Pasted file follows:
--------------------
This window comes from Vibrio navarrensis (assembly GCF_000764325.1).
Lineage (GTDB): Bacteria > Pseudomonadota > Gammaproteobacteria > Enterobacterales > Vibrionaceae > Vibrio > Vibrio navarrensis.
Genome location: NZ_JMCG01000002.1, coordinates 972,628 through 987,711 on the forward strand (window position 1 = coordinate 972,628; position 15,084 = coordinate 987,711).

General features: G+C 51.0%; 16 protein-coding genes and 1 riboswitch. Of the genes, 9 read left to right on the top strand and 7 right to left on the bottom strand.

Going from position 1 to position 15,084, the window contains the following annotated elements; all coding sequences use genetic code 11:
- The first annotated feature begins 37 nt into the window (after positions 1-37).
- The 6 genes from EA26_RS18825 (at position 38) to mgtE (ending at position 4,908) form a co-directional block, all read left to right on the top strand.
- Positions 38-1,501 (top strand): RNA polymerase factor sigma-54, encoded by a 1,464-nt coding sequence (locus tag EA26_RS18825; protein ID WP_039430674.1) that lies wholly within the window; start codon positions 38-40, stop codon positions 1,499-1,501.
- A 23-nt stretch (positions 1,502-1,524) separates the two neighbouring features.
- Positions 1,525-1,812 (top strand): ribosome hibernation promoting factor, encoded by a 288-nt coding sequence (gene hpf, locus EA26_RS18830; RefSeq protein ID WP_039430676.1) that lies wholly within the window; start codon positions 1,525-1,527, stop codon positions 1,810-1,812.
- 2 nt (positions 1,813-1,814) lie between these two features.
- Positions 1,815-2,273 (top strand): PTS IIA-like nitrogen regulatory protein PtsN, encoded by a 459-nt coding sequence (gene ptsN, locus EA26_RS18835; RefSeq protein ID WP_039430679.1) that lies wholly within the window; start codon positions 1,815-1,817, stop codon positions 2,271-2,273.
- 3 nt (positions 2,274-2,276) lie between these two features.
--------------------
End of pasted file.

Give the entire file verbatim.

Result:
This window comes from Vibrio navarrensis (assembly GCF_000764325.1).
Lineage (GTDB): Bacteria > Pseudomonadota > Gammaproteobacteria > Enterobacterales > Vibrionaceae > Vibrio > Vibrio navarrensis.
Genome location: NZ_JMCG01000002.1, coordinates 972,628 through 987,711 on the forward strand (window position 1 = coordinate 972,628; position 15,084 = coordinate 987,711).

General features: G+C 51.0%; 16 protein-coding genes and 1 riboswitch. Of the genes, 9 read left to right on the top strand and 7 right to left on the bottom strand.

Going from position 1 to position 15,084, the window contains the following annotated elements; all coding sequences use genetic code 11:
- The first annotated feature begins 37 nt into the window (after positions 1-37).
- The 6 genes from EA26_RS18825 (at position 38) to mgtE (ending at position 4,908) form a co-directional block, all read left to right on the top strand.
- Positions 38-1,501 (top strand): RNA polymerase factor sigma-54, encoded by a 1,464-nt coding sequence (locus tag EA26_RS18825; protein ID WP_039430674.1) that lies wholly within the window; start codon positions 38-40, stop codon positions 1,499-1,501.
- A 23-nt stretch (positions 1,502-1,524) separates the two neighbouring features.
- Positions 1,525-1,812 (top strand): ribosome hibernation promoting factor, encoded by a 288-nt coding sequence (gene hpf, locus EA26_RS18830; RefSeq protein ID WP_039430676.1) that lies wholly within the window; start codon positions 1,525-1,527, stop codon positions 1,810-1,812.
- 2 nt (positions 1,813-1,814) lie between these two features.
- Positions 1,815-2,273 (top strand): PTS IIA-like nitrogen regulatory protein PtsN, encoded by a 459-nt coding sequence (gene ptsN, locus EA26_RS18835; RefSeq protein ID WP_039430679.1) that lies wholly within the window; start codon positions 1,815-1,817, stop codon positions 2,271-2,273.
- 3 nt (positions 2,274-2,276) lie between these two features.